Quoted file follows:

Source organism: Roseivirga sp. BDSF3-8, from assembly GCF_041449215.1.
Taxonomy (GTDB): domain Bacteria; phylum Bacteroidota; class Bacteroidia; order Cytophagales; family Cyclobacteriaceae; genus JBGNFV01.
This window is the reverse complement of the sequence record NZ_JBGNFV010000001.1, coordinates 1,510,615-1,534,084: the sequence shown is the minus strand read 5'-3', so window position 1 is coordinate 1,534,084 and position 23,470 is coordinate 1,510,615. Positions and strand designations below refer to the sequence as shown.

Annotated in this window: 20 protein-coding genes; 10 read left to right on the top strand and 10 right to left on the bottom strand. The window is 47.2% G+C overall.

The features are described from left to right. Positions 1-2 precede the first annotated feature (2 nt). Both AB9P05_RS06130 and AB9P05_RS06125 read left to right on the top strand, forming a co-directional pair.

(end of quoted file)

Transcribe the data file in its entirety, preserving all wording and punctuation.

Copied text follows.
Source organism: Roseivirga sp. BDSF3-8, from assembly GCF_041449215.1.
Taxonomy (GTDB): domain Bacteria; phylum Bacteroidota; class Bacteroidia; order Cytophagales; family Cyclobacteriaceae; genus JBGNFV01.
This window is the reverse complement of the sequence record NZ_JBGNFV010000001.1, coordinates 1,510,615-1,534,084: the sequence shown is the minus strand read 5'-3', so window position 1 is coordinate 1,534,084 and position 23,470 is coordinate 1,510,615. Positions and strand designations below refer to the sequence as shown.

Annotated in this window: 20 protein-coding genes; 10 read left to right on the top strand and 10 right to left on the bottom strand. The window is 47.2% G+C overall.

The features are described from left to right. Positions 1-2 precede the first annotated feature (2 nt). Both AB9P05_RS06130 and AB9P05_RS06125 read left to right on the top strand, forming a co-directional pair.